Before heading to Russia to meet Vladimir Putin, Turkey's president suggests Moscow and Washington 'should pull their troops out' of Syria
Turkish President Recep Tayyip Erdogan took swipes at US and Russian intervention in Syria on Monday and said if the countries truly believed a military solution was impossible, they should withdraw their troops.
Russian President Vladimir Putin and his US counterpart Donald Trump said in a joint statement on Saturday they would continue to fight against the Islamic State (IS) group in Syria, while agreeing that there was no military solution to the country's wider, six-year-old conflict.
"I am having trouble understanding these comments," Erdogan told reporters before flying to Russia for talks with Putin. "If a military solution is out of the question, then those who say this should pull their troops out.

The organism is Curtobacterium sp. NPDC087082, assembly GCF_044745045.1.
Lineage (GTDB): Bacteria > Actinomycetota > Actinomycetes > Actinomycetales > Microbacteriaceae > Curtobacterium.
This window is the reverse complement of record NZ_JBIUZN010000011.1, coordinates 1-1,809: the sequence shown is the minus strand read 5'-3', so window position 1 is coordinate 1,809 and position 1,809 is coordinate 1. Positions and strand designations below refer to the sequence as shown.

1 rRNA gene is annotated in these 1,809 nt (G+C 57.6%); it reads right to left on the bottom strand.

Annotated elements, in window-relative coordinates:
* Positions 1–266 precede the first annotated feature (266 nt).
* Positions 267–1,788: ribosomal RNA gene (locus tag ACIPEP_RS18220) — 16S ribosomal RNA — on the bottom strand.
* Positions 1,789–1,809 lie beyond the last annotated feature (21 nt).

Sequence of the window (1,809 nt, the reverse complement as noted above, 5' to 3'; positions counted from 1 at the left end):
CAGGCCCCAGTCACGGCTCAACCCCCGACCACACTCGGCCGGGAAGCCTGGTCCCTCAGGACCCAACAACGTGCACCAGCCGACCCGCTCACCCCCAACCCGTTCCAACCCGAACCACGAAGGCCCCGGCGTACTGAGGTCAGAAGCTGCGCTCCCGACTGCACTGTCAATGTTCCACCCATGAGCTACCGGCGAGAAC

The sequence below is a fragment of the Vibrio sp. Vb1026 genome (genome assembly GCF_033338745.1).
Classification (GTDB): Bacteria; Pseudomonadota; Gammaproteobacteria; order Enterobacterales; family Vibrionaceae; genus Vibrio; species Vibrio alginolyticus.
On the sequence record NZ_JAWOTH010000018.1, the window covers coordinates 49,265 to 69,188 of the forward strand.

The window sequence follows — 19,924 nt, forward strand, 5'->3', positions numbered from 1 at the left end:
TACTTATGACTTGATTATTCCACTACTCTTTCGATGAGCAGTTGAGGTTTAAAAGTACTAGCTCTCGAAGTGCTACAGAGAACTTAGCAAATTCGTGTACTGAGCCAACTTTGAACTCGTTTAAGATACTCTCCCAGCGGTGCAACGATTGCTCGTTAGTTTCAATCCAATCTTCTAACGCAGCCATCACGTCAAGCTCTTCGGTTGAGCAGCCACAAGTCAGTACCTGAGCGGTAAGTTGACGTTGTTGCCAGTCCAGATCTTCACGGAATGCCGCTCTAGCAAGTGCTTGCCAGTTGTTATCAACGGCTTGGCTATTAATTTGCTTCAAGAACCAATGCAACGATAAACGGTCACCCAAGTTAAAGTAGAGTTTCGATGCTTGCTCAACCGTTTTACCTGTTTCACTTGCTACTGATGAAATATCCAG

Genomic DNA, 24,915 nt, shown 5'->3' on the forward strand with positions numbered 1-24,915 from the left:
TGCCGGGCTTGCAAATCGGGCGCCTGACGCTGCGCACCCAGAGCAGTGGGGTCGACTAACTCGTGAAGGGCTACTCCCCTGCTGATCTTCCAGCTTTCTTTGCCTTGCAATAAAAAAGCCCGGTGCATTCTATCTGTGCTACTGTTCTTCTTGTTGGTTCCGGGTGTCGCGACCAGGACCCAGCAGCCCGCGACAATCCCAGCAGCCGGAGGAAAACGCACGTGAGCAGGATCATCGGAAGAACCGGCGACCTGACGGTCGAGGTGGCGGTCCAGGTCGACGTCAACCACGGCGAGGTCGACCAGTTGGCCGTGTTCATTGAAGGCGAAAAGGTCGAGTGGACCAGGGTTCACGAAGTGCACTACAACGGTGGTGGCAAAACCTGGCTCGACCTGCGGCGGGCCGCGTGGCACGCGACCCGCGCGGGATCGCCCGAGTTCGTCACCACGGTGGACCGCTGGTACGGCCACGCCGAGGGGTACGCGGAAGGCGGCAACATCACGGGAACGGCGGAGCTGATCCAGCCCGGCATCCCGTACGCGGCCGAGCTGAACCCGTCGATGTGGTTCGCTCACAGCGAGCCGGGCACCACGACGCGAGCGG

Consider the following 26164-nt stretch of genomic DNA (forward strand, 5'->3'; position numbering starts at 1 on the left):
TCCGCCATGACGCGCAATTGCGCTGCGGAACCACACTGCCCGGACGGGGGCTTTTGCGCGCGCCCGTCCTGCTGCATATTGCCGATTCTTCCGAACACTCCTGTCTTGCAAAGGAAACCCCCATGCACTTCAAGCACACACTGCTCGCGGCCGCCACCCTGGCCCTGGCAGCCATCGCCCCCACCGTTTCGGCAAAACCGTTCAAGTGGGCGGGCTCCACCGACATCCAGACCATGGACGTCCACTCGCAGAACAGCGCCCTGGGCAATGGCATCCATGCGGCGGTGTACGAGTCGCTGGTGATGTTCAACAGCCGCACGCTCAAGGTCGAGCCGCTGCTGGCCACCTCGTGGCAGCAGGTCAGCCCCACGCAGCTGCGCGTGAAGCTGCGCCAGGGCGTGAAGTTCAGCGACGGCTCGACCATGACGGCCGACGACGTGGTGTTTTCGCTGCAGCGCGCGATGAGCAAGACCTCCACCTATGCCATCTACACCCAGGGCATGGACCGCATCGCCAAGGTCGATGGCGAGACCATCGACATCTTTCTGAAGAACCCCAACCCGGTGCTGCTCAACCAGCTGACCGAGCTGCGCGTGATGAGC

"Then a political method should be sought in Syria, ways to head into elections should be examined... We will discuss these with Putin," he said.
Later, after more than four hours of talks with Putin in the southern Russian resort of Sochi, Erdogan said the two leaders had agreed to focus on a political solution to the conflict.
Putin said Russia would continue to work on Syria with Turkey and their efforts were yielding results. "The level of violence has definitely been reduced, favourable conditions are being created for the progression of an inter-Syrian dialogue."
Neither leader went into more specific detail. Asked if the two discussed Erdogan's earlier comments, Kremlin spokesman Dmitry Peskov said the talks were about more complex issues which could not be made public, according to RIA news agency.
"The United States said it would completely leave Iraq, but it didn't. The world is not stupid, some realities are being told differently and practised differently," he said.
He said the United States had 13 bases in Syria and Russia had five.